The voices of Tax Policy Center's researchers and staff
Presidential hopeful and Senator Elizabeth Warren (D-MA) has proposed a tax on wealth that would make ultra-millionaires pay 2 cents! Yep, that is what she said during the CNN debate on Tuesday night. Voters might well wonder how she would raise $2.75 trillion over a decade from rich people who give the government just their 2 cents.
While her debate line left a lot to the imagination, the description of her proposal on her website is a model of how to explain a complicated proposal in clear and concise language. She meets the Gleckman test for taking a proposal seriously though she still may need an informative soundbite.
But I don’t see how her revenue numbers add up. Wealth is not always visible or easy to value—hence taxing it probably is more challenging than taxing income or consumption. There is a reason why the number of OECD countries with wealth taxes dropped from 12 in 1990 to 3 this year.
What would Warren do? She’d tax net wealth (defined as assets less liabilities) in excess of $50 million at a rate of 2 percent and net wealth above $1 billion at 3 percent. She’d include nearly every type of asset in her tax base—from the money in the bank to the very expensive jewels in the vault. Publicly-traded stocks and bonds, pensions, and the value of privately held family businesses also would be taxed.
This is what is known in the tax world as a broad-based tax, and broad-based taxes generally are lauded for reducing the role of taxes in influencing choices (in this case, the type of asset to hold) and for reducing opportunities for tax avoidance.
But measuring wealth turns out to be hard—and probably harder for some assets than for others. When I was a kid, we lived in an affluent suburb of Chicago. In a foreshadowing of my future career, I developed my own distribution of wealth based entirely on the cars people drove (or did not drive). The poorest were the people who traveled by bus and commuter train to work in our suburb. Next were those who drove new Chevys (Mom), followed by drivers of used Pontiacs (Dad), previously owned Cadillacs, and new Mercedes. In my ranking, the richest of all was my grandmother’s cousin Rose, who once a year would arrive by chauffeur-driven limousine. I was right, at least about Rose—a fact I confirmed years later when I found her family listed on the Forbes 400.
And it turns out, valuing wealth is difficult even for the experts. Take a start-up firm, for example. Until the business is sold or its shares are traded on a stock market, how does one value its worth—especially if the product it produces is intangible and flows largely from the brains of its owners?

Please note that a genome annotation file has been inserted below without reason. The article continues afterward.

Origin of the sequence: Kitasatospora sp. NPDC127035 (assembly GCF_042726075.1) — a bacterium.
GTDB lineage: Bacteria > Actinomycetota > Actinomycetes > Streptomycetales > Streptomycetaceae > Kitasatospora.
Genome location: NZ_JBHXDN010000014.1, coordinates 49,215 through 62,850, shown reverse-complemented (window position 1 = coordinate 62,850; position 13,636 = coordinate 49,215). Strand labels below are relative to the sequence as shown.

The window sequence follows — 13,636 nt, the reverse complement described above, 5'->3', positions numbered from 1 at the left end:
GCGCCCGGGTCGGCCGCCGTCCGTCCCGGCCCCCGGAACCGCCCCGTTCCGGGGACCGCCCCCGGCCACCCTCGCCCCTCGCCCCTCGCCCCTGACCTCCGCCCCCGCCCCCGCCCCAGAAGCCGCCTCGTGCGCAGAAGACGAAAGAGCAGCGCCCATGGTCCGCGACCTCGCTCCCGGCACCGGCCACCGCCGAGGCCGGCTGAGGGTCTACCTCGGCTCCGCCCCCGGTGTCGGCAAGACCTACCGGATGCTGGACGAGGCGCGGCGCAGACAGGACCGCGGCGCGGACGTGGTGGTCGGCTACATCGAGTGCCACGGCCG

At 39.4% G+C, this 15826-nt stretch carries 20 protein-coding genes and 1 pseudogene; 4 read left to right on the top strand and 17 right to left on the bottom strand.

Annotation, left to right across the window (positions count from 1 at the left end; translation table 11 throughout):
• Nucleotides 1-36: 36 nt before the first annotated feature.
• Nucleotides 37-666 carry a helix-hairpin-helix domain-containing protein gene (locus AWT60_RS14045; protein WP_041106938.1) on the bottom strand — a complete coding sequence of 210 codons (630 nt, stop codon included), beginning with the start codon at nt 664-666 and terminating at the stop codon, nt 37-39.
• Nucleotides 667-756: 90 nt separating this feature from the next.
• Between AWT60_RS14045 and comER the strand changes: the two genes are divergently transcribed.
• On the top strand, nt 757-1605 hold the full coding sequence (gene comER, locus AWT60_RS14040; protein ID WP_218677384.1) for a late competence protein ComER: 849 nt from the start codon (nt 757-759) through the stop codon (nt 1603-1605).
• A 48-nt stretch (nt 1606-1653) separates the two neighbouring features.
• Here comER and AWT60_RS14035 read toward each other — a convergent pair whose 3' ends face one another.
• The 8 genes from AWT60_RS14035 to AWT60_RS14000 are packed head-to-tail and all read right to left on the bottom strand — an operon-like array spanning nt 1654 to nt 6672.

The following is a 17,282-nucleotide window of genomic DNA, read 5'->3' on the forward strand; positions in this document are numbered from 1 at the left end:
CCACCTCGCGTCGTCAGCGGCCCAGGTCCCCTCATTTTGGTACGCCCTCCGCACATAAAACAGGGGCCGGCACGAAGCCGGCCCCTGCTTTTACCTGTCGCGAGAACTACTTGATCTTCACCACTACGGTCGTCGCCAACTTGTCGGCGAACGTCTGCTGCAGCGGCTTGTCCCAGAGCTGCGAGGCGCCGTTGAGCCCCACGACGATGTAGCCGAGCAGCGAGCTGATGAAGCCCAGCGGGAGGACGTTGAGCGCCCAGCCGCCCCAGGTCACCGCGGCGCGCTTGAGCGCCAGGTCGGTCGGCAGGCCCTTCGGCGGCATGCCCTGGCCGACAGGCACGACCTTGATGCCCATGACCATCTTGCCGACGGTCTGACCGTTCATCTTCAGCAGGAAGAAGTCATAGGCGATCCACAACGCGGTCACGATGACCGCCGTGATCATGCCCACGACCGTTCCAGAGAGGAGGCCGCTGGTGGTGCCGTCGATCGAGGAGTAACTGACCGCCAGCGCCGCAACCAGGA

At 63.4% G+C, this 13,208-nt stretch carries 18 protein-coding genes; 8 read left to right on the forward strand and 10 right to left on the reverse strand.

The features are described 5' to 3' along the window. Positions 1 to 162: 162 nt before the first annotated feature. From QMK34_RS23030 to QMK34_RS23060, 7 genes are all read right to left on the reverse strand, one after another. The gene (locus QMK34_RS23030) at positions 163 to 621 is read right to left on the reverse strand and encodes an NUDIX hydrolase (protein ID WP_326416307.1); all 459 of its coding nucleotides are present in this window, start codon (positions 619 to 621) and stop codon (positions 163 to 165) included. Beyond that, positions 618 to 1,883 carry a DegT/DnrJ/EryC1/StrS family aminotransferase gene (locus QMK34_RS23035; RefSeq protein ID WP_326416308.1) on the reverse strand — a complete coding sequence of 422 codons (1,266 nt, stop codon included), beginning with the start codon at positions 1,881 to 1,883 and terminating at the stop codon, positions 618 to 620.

Or consider a painting thought to be done by “a da Vinci follower” that sold for $60 in 1958. Almost sixty years later, the experts determined it was painted by da Vinci himself. A Saudi prince bought it for $450 million at auction—the highest price ever paid for artwork as of 2017. The painting’s intrinsic value did not change. Its worth just became more visible. Or was it all just a hoax?
Real estate sounds like it should be easy to value for a wealth tax. After all, city officials make property tax assessments, and that information is often available online. Well, back to my hometown Chicago, the owner of my beloved Cubs bought an old house, tore it down, and replaced it with a home twice the size. But somehow the county assessors missed the renovation and kept the old assessment on the books
The current governor of Illinois once let his historic mansion fall into disrepair—most visibly by removing the toilets—resulting in a lower assessment and a reduction of his property tax bill—a feat now under federal investigation. In Cook County, researchers found that rich people were more likely to appeal assessments than those less fortunate. They won too—and often got assessed at amounts below the true value of their home.
Money in the bank? That must be easier to value, right? The bank could tell the IRS how much is in a person’s account at the same time that it reports annual interest income. But it isn’t that straightforward. During the year, the account holder may spend some or all of the money or transfer it from one bank account to another. At what point during the year are those account balances measured for purposes of a wealth tax—on the last day of the year, or would the annual average be taxed instead? And similar issues apply to publicly traded securities, especially for investors who are active traders.
One thing is for sure. The Treasury Department and the IRS would need to issue detailed regulations about how to value assets and pay the wealth tax. But that is how simple soundbites become complicated laws, and how lawyers and accountants get wealthier. And that’s my two cents worth.
Posts and comments are solely the opinion of the author and not that of the Tax Policy Center, Urban Institute, or Brookings Institution.
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